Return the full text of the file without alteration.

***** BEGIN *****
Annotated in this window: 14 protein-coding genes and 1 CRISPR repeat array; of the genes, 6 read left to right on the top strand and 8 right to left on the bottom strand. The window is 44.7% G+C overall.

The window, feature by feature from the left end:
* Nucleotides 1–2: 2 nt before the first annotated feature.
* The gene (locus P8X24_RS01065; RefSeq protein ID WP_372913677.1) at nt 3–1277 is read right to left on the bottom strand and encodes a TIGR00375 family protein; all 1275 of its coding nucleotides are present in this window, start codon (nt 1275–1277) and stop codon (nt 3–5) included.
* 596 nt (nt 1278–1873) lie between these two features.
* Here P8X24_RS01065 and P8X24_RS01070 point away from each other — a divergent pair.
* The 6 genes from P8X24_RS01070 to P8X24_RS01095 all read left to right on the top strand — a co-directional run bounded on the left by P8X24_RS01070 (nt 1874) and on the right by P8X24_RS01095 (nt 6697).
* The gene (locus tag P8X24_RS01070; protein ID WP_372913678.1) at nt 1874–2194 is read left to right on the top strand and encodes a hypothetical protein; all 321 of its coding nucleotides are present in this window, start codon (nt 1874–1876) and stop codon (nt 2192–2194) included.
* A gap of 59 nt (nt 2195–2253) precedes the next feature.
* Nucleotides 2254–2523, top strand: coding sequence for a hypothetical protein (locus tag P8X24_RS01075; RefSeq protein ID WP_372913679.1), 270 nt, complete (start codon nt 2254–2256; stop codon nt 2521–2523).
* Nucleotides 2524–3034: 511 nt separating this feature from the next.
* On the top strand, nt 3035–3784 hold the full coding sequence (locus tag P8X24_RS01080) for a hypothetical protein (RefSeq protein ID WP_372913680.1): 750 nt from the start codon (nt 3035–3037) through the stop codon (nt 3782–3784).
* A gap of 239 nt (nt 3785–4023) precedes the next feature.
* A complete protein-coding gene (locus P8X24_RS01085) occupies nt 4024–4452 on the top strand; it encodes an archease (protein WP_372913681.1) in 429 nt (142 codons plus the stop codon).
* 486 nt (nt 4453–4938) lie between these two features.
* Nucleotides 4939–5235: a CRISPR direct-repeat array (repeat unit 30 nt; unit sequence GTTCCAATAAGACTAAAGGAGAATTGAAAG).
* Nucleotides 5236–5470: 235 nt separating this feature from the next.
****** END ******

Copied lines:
Annotated in this window: 14 protein-coding genes and 1 CRISPR repeat array; of the genes, 6 read left to right on the top strand and 8 right to left on the bottom strand. The window is 44.7% G+C overall.

The window, feature by feature from the left end:
* Nucleotides 1–2: 2 nt before the first annotated feature.
* The gene (locus P8X24_RS01065; RefSeq protein ID WP_372913677.1) at nt 3–1277 is read right to left on the bottom strand and encodes a TIGR00375 family protein; all 1275 of its coding nucleotides are present in this window, start codon (nt 1275–1277) and stop codon (nt 3–5) included.
* 596 nt (nt 1278–1873) lie between these two features.
* Here P8X24_RS01065 and P8X24_RS01070 point away from each other — a divergent pair.
* The 6 genes from P8X24_RS01070 to P8X24_RS01095 all read left to right on the top strand — a co-directional run bounded on the left by P8X24_RS01070 (nt 1874) and on the right by P8X24_RS01095 (nt 6697).
* The gene (locus tag P8X24_RS01070; protein ID WP_372913678.1) at nt 1874–2194 is read left to right on the top strand and encodes a hypothetical protein; all 321 of its coding nucleotides are present in this window, start codon (nt 1874–1876) and stop codon (nt 2192–2194) included.
* A gap of 59 nt (nt 2195–2253) precedes the next feature.
* Nucleotides 2254–2523, top strand: coding sequence for a hypothetical protein (locus tag P8X24_RS01075; RefSeq protein ID WP_372913679.1), 270 nt, complete (start codon nt 2254–2256; stop codon nt 2521–2523).
* Nucleotides 2524–3034: 511 nt separating this feature from the next.
* On the top strand, nt 3035–3784 hold the full coding sequence (locus tag P8X24_RS01080) for a hypothetical protein (RefSeq protein ID WP_372913680.1): 750 nt from the start codon (nt 3035–3037) through the stop codon (nt 3782–3784).
* A gap of 239 nt (nt 3785–4023) precedes the next feature.
* A complete protein-coding gene (locus P8X24_RS01085) occupies nt 4024–4452 on the top strand; it encodes an archease (protein WP_372913681.1) in 429 nt (142 codons plus the stop codon).
* 486 nt (nt 4453–4938) lie between these two features.
* Nucleotides 4939–5235: a CRISPR direct-repeat array (repeat unit 30 nt; unit sequence GTTCCAATAAGACTAAAGGAGAATTGAAAG).
* Nucleotides 5236–5470: 235 nt separating this feature from the next.